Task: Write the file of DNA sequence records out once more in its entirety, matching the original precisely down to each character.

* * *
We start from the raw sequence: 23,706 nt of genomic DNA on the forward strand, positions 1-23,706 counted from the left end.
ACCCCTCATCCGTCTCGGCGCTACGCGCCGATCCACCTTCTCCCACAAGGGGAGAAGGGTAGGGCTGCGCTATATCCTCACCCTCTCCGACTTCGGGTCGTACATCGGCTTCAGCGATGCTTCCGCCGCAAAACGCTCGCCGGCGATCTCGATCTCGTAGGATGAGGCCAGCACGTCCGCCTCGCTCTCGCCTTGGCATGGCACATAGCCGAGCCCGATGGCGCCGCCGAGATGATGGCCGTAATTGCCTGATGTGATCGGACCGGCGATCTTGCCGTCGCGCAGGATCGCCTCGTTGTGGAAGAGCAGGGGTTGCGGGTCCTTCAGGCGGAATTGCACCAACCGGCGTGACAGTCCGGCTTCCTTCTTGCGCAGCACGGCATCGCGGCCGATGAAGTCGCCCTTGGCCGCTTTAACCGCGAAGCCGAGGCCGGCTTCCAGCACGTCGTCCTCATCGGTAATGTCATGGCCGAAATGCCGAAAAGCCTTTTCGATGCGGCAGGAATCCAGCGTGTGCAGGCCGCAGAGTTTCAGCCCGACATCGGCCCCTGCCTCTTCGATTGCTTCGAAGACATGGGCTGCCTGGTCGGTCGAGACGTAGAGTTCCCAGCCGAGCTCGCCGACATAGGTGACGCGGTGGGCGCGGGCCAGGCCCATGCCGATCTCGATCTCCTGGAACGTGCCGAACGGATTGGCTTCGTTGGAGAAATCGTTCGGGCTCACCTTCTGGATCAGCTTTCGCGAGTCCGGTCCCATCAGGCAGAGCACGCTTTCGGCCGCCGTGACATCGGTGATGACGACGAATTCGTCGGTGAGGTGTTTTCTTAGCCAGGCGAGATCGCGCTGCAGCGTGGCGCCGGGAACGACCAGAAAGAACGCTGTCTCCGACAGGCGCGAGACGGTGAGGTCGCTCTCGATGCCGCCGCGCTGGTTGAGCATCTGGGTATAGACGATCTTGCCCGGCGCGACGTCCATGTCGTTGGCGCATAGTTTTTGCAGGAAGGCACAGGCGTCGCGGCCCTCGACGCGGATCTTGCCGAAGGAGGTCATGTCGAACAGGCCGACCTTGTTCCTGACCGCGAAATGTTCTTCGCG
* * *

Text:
We start from the raw sequence: 23,706 nt of genomic DNA on the forward strand, positions 1-23,706 counted from the left end.
ACCCCTCATCCGTCTCGGCGCTACGCGCCGATCCACCTTCTCCCACAAGGGGAGAAGGGTAGGGCTGCGCTATATCCTCACCCTCTCCGACTTCGGGTCGTACATCGGCTTCAGCGATGCTTCCGCCGCAAAACGCTCGCCGGCGATCTCGATCTCGTAGGATGAGGCCAGCACGTCCGCCTCGCTCTCGCCTTGGCATGGCACATAGCCGAGCCCGATGGCGCCGCCGAGATGATGGCCGTAATTGCCTGATGTGATCGGACCGGCGATCTTGCCGTCGCGCAGGATCGCCTCGTTGTGGAAGAGCAGGGGTTGCGGGTCCTTCAGGCGGAATTGCACCAACCGGCGTGACAGTCCGGCTTCCTTCTTGCGCAGCACGGCATCGCGGCCGATGAAGTCGCCCTTGGCCGCTTTAACCGCGAAGCCGAGGCCGGCTTCCAGCACGTCGTCCTCATCGGTAATGTCATGGCCGAAATGCCGAAAAGCCTTTTCGATGCGGCAGGAATCCAGCGTGTGCAGGCCGCAGAGTTTCAGCCCGACATCGGCCCCTGCCTCTTCGATTGCTTCGAAGACATGGGCTGCCTGGTCGGTCGAGACGTAGAGTTCCCAGCCGAGCTCGCCGACATAGGTGACGCGGTGGGCGCGGGCCAGGCCCATGCCGATCTCGATCTCCTGGAACGTGCCGAACGGATTGGCTTCGTTGGAGAAATCGTTCGGGCTCACCTTCTGGATCAGCTTTCGCGAGTCCGGTCCCATCAGGCAGAGCACGCTTTCGGCCGCCGTGACATCGGTGATGACGACGAATTCGTCGGTGAGGTGTTTTCTTAGCCAGGCGAGATCGCGCTGCAGCGTGGCGCCGGGAACGACCAGAAAGAACGCTGTCTCCGACAGGCGCGAGACGGTGAGGTCGCTCTCGATGCCGCCGCGCTGGTTGAGCATCTGGGTATAGACGATCTTGCCCGGCGCGACGTCCATGTCGTTGGCGCATAGTTTTTGCAGGAAGGCACAGGCGTCGCGGCCCTCGACGCGGATCTTGCCGAAGGAGGTCATGTCGAACAGGCCGACCTTGTTCCTGACCGCGAAATGTTCTTCGCG